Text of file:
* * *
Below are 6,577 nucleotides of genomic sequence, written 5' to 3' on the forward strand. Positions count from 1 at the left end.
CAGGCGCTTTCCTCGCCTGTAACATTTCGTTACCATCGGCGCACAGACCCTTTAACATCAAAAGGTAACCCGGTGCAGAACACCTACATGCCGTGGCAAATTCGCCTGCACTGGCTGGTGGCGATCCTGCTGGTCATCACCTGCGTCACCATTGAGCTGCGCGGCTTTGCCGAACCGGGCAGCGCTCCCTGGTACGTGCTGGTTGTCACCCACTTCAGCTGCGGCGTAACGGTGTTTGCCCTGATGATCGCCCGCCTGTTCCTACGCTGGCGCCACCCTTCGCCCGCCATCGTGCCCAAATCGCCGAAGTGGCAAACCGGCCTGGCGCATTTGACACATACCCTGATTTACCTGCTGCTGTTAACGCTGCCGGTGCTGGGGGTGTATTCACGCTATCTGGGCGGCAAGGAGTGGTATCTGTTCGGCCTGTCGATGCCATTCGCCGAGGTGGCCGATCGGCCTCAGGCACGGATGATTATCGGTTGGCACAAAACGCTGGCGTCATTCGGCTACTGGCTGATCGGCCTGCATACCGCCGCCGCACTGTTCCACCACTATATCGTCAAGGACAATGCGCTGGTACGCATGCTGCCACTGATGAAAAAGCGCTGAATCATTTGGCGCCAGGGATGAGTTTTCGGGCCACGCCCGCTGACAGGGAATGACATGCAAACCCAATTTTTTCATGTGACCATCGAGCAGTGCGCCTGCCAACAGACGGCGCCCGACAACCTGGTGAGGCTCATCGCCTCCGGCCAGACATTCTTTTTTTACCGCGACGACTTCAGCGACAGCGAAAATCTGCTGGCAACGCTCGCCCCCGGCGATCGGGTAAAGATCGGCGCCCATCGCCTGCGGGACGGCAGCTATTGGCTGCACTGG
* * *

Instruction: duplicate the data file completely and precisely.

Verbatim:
Below are 6,577 nucleotides of genomic sequence, written 5' to 3' on the forward strand. Positions count from 1 at the left end.
CAGGCGCTTTCCTCGCCTGTAACATTTCGTTACCATCGGCGCACAGACCCTTTAACATCAAAAGGTAACCCGGTGCAGAACACCTACATGCCGTGGCAAATTCGCCTGCACTGGCTGGTGGCGATCCTGCTGGTCATCACCTGCGTCACCATTGAGCTGCGCGGCTTTGCCGAACCGGGCAGCGCTCCCTGGTACGTGCTGGTTGTCACCCACTTCAGCTGCGGCGTAACGGTGTTTGCCCTGATGATCGCCCGCCTGTTCCTACGCTGGCGCCACCCTTCGCCCGCCATCGTGCCCAAATCGCCGAAGTGGCAAACCGGCCTGGCGCATTTGACACATACCCTGATTTACCTGCTGCTGTTAACGCTGCCGGTGCTGGGGGTGTATTCACGCTATCTGGGCGGCAAGGAGTGGTATCTGTTCGGCCTGTCGATGCCATTCGCCGAGGTGGCCGATCGGCCTCAGGCACGGATGATTATCGGTTGGCACAAAACGCTGGCGTCATTCGGCTACTGGCTGATCGGCCTGCATACCGCCGCCGCACTGTTCCACCACTATATCGTCAAGGACAATGCGCTGGTACGCATGCTGCCACTGATGAAAAAGCGCTGAATCATTTGGCGCCAGGGATGAGTTTTCGGGCCACGCCCGCTGACAGGGAATGACATGCAAACCCAATTTTTTCATGTGACCATCGAGCAGTGCGCCTGCCAACAGACGGCGCCCGACAACCTGGTGAGGCTCATCGCCTCCGGCCAGACATTCTTTTTTTACCGCGACGACTTCAGCGACAGCGAAAATCTGCTGGCAACGCTCGCCCCCGGCGATCGGGTAAAGATCGGCGCCCATCGCCTGCGGGACGGCAGCTATTGGCTGCACTGG